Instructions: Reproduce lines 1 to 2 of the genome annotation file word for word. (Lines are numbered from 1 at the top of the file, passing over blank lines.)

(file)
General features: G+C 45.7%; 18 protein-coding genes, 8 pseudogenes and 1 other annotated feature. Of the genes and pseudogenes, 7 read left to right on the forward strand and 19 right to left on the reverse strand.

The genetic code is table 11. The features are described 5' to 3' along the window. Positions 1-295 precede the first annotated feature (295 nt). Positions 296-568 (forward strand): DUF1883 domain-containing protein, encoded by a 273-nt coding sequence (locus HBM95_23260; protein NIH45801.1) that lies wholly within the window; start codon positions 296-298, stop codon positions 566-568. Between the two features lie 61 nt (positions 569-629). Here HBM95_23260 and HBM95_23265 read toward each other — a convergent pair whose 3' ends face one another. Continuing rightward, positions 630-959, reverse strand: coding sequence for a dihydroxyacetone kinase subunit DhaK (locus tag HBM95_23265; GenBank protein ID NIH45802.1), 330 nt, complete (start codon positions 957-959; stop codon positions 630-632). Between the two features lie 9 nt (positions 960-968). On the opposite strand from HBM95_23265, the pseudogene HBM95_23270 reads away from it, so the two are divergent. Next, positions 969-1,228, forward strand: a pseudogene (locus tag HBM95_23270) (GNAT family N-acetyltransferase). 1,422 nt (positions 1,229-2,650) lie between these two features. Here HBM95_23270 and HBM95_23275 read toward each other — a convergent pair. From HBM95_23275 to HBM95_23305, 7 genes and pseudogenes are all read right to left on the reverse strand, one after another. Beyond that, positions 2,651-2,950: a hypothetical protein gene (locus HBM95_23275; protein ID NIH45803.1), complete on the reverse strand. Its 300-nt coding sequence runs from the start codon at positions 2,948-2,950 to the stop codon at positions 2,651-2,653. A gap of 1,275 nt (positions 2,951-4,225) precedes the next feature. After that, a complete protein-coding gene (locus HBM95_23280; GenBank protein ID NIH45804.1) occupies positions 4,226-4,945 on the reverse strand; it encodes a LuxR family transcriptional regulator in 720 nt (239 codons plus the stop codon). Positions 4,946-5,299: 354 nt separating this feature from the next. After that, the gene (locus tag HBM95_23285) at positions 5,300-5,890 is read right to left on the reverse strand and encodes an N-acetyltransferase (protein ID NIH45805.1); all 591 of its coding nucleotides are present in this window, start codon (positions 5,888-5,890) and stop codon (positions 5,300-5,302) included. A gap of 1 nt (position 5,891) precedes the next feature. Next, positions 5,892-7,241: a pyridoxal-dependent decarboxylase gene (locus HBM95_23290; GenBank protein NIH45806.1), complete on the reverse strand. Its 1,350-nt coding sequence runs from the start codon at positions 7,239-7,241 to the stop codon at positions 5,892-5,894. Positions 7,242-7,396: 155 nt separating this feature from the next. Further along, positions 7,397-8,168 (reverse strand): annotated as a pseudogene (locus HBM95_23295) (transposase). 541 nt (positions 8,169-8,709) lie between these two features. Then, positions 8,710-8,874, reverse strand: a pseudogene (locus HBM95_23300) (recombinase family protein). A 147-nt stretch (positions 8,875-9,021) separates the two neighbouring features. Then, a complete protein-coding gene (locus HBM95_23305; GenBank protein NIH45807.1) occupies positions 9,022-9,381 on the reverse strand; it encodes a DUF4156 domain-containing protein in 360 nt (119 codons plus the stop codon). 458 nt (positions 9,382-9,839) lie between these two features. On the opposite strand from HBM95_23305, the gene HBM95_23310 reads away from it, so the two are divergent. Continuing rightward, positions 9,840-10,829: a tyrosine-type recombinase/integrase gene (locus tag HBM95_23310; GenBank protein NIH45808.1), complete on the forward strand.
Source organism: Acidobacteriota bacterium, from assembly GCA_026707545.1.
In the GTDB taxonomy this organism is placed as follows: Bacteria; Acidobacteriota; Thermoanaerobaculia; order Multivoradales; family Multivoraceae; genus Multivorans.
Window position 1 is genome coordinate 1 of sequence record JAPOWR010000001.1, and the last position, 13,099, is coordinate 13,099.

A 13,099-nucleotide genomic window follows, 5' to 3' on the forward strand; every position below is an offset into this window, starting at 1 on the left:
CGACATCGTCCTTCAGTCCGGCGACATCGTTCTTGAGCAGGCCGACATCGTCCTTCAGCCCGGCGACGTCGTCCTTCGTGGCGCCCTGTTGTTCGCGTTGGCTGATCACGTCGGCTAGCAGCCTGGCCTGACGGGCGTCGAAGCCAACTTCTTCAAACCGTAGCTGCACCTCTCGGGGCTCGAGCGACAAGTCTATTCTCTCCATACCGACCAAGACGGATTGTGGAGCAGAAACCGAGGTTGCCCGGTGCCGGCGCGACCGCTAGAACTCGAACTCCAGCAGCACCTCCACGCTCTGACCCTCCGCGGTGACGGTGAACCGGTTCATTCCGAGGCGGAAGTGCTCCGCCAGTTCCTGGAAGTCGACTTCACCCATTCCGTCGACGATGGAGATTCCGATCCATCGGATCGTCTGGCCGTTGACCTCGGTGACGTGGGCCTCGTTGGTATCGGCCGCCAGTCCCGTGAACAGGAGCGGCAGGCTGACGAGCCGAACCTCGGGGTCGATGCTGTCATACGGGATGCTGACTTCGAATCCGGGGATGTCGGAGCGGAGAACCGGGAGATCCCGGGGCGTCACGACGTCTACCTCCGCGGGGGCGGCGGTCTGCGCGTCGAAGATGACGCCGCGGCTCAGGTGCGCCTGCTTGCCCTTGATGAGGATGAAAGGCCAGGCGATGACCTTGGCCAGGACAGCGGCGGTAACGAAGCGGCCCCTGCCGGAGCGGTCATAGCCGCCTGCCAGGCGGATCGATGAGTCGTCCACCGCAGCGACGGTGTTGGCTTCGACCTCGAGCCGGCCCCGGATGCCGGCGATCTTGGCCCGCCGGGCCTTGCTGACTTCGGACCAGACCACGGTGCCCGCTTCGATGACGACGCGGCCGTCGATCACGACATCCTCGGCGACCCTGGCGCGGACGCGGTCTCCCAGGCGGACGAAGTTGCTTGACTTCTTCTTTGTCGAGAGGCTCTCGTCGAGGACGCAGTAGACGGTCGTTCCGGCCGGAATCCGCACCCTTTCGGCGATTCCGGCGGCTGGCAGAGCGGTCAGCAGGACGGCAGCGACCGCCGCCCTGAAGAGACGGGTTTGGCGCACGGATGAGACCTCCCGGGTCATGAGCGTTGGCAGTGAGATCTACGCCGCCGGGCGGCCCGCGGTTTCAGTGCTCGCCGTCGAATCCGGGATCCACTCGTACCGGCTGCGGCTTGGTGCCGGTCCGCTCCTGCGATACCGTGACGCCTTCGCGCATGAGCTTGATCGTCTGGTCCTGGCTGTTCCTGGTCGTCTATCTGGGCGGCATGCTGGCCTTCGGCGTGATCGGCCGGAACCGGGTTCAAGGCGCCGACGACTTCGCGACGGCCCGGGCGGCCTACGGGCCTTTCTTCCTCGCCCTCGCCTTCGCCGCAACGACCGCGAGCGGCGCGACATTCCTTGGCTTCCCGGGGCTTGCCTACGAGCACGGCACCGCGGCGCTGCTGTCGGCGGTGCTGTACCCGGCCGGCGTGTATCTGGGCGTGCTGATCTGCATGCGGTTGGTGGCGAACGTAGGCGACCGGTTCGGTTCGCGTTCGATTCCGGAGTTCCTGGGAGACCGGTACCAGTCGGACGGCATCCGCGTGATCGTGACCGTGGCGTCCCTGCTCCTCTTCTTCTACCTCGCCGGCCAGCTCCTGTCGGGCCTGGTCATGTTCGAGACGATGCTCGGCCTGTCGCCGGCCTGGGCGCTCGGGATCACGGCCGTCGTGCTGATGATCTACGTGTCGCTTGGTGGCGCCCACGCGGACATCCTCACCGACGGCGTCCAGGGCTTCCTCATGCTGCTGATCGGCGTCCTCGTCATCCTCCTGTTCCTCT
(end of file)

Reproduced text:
General features: G+C 45.7%; 18 protein-coding genes, 8 pseudogenes and 1 other annotated feature. Of the genes and pseudogenes, 7 read left to right on the forward strand and 19 right to left on the reverse strand.

The genetic code is table 11. The features are described 5' to 3' along the window. Positions 1-295 precede the first annotated feature (295 nt). Positions 296-568 (forward strand): DUF1883 domain-containing protein, encoded by a 273-nt coding sequence (locus HBM95_23260; protein NIH45801.1) that lies wholly within the window; start codon positions 296-298, stop codon positions 566-568. Between the two features lie 61 nt (positions 569-629). Here HBM95_23260 and HBM95_23265 read toward each other — a convergent pair whose 3' ends face one another. Continuing rightward, positions 630-959, reverse strand: coding sequence for a dihydroxyacetone kinase subunit DhaK (locus tag HBM95_23265; GenBank protein ID NIH45802.1), 330 nt, complete (start codon positions 957-959; stop codon positions 630-632). Between the two features lie 9 nt (positions 960-968). On the opposite strand from HBM95_23265, the pseudogene HBM95_23270 reads away from it, so the two are divergent. Next, positions 969-1,228, forward strand: a pseudogene (locus tag HBM95_23270) (GNAT family N-acetyltransferase). 1,422 nt (positions 1,229-2,650) lie between these two features. Here HBM95_23270 and HBM95_23275 read toward each other — a convergent pair. From HBM95_23275 to HBM95_23305, 7 genes and pseudogenes are all read right to left on the reverse strand, one after another. Beyond that, positions 2,651-2,950: a hypothetical protein gene (locus HBM95_23275; protein ID NIH45803.1), complete on the reverse strand. Its 300-nt coding sequence runs from the start codon at positions 2,948-2,950 to the stop codon at positions 2,651-2,653. A gap of 1,275 nt (positions 2,951-4,225) precedes the next feature. After that, a complete protein-coding gene (locus HBM95_23280; GenBank protein ID NIH45804.1) occupies positions 4,226-4,945 on the reverse strand; it encodes a LuxR family transcriptional regulator in 720 nt (239 codons plus the stop codon). Positions 4,946-5,299: 354 nt separating this feature from the next. After that, the gene (locus tag HBM95_23285) at positions 5,300-5,890 is read right to left on the reverse strand and encodes an N-acetyltransferase (protein ID NIH45805.1); all 591 of its coding nucleotides are present in this window, start codon (positions 5,888-5,890) and stop codon (positions 5,300-5,302) included. A gap of 1 nt (position 5,891) precedes the next feature. Next, positions 5,892-7,241: a pyridoxal-dependent decarboxylase gene (locus HBM95_23290; GenBank protein NIH45806.1), complete on the reverse strand. Its 1,350-nt coding sequence runs from the start codon at positions 7,239-7,241 to the stop codon at positions 5,892-5,894. Positions 7,242-7,396: 155 nt separating this feature from the next. Further along, positions 7,397-8,168 (reverse strand): annotated as a pseudogene (locus HBM95_23295) (transposase). 541 nt (positions 8,169-8,709) lie between these two features. Then, positions 8,710-8,874, reverse strand: a pseudogene (locus HBM95_23300) (recombinase family protein). A 147-nt stretch (positions 8,875-9,021) separates the two neighbouring features. Then, a complete protein-coding gene (locus HBM95_23305; GenBank protein NIH45807.1) occupies positions 9,022-9,381 on the reverse strand; it encodes a DUF4156 domain-containing protein in 360 nt (119 codons plus the stop codon). 458 nt (positions 9,382-9,839) lie between these two features. On the opposite strand from HBM95_23305, the gene HBM95_23310 reads away from it, so the two are divergent. Continuing rightward, positions 9,840-10,829: a tyrosine-type recombinase/integrase gene (locus tag HBM95_23310; GenBank protein NIH45808.1), complete on the forward strand.